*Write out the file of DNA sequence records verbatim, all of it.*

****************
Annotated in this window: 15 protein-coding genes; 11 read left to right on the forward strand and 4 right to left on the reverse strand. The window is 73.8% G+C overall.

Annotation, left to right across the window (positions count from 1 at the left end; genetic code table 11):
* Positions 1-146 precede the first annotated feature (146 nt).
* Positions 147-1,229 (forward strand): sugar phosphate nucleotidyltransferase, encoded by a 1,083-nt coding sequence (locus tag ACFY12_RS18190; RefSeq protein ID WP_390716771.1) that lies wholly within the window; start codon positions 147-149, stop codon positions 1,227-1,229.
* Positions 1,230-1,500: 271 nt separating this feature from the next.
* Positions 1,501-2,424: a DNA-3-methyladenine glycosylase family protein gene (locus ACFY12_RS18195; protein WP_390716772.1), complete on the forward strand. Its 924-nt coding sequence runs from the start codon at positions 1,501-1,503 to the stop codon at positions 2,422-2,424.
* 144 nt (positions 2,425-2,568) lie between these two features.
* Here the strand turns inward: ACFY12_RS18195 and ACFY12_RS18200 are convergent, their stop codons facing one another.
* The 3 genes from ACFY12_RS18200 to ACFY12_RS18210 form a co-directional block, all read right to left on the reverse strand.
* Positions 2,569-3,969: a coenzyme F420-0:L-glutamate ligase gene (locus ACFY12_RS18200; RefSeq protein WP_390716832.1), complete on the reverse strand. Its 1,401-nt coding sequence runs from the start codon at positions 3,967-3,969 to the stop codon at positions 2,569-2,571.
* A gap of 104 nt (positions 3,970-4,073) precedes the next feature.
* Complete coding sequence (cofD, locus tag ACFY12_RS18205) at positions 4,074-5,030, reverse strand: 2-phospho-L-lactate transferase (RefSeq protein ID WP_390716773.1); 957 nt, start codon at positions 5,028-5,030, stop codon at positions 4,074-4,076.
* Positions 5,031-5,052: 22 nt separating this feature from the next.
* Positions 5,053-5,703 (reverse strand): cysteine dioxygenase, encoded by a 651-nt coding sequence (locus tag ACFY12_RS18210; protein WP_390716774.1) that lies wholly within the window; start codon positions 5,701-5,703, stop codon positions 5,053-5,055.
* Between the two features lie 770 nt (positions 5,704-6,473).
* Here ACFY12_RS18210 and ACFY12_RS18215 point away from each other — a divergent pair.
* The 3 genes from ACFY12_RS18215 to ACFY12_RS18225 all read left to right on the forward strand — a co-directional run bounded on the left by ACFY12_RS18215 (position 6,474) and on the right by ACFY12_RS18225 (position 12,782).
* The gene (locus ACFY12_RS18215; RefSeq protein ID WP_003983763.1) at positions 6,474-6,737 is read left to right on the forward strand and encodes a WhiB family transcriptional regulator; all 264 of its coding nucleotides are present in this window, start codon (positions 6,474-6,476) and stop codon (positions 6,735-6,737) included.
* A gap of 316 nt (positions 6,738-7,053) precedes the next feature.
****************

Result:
Annotated in this window: 15 protein-coding genes; 11 read left to right on the forward strand and 4 right to left on the reverse strand. The window is 73.8% G+C overall.

Annotation, left to right across the window (positions count from 1 at the left end; genetic code table 11):
* Positions 1-146 precede the first annotated feature (146 nt).
* Positions 147-1,229 (forward strand): sugar phosphate nucleotidyltransferase, encoded by a 1,083-nt coding sequence (locus tag ACFY12_RS18190; RefSeq protein ID WP_390716771.1) that lies wholly within the window; start codon positions 147-149, stop codon positions 1,227-1,229.
* Positions 1,230-1,500: 271 nt separating this feature from the next.
* Positions 1,501-2,424: a DNA-3-methyladenine glycosylase family protein gene (locus ACFY12_RS18195; protein WP_390716772.1), complete on the forward strand. Its 924-nt coding sequence runs from the start codon at positions 1,501-1,503 to the stop codon at positions 2,422-2,424.
* 144 nt (positions 2,425-2,568) lie between these two features.
* Here the strand turns inward: ACFY12_RS18195 and ACFY12_RS18200 are convergent, their stop codons facing one another.
* The 3 genes from ACFY12_RS18200 to ACFY12_RS18210 form a co-directional block, all read right to left on the reverse strand.
* Positions 2,569-3,969: a coenzyme F420-0:L-glutamate ligase gene (locus ACFY12_RS18200; RefSeq protein WP_390716832.1), complete on the reverse strand. Its 1,401-nt coding sequence runs from the start codon at positions 3,967-3,969 to the stop codon at positions 2,569-2,571.
* A gap of 104 nt (positions 3,970-4,073) precedes the next feature.
* Complete coding sequence (cofD, locus tag ACFY12_RS18205) at positions 4,074-5,030, reverse strand: 2-phospho-L-lactate transferase (RefSeq protein ID WP_390716773.1); 957 nt, start codon at positions 5,028-5,030, stop codon at positions 4,074-4,076.
* Positions 5,031-5,052: 22 nt separating this feature from the next.
* Positions 5,053-5,703 (reverse strand): cysteine dioxygenase, encoded by a 651-nt coding sequence (locus tag ACFY12_RS18210; protein WP_390716774.1) that lies wholly within the window; start codon positions 5,701-5,703, stop codon positions 5,053-5,055.
* Between the two features lie 770 nt (positions 5,704-6,473).
* Here ACFY12_RS18210 and ACFY12_RS18215 point away from each other — a divergent pair.
* The 3 genes from ACFY12_RS18215 to ACFY12_RS18225 all read left to right on the forward strand — a co-directional run bounded on the left by ACFY12_RS18215 (position 6,474) and on the right by ACFY12_RS18225 (position 12,782).
* The gene (locus ACFY12_RS18215; RefSeq protein ID WP_003983763.1) at positions 6,474-6,737 is read left to right on the forward strand and encodes a WhiB family transcriptional regulator; all 264 of its coding nucleotides are present in this window, start codon (positions 6,474-6,476) and stop codon (positions 6,735-6,737) included.
* A gap of 316 nt (positions 6,738-7,053) precedes the next feature.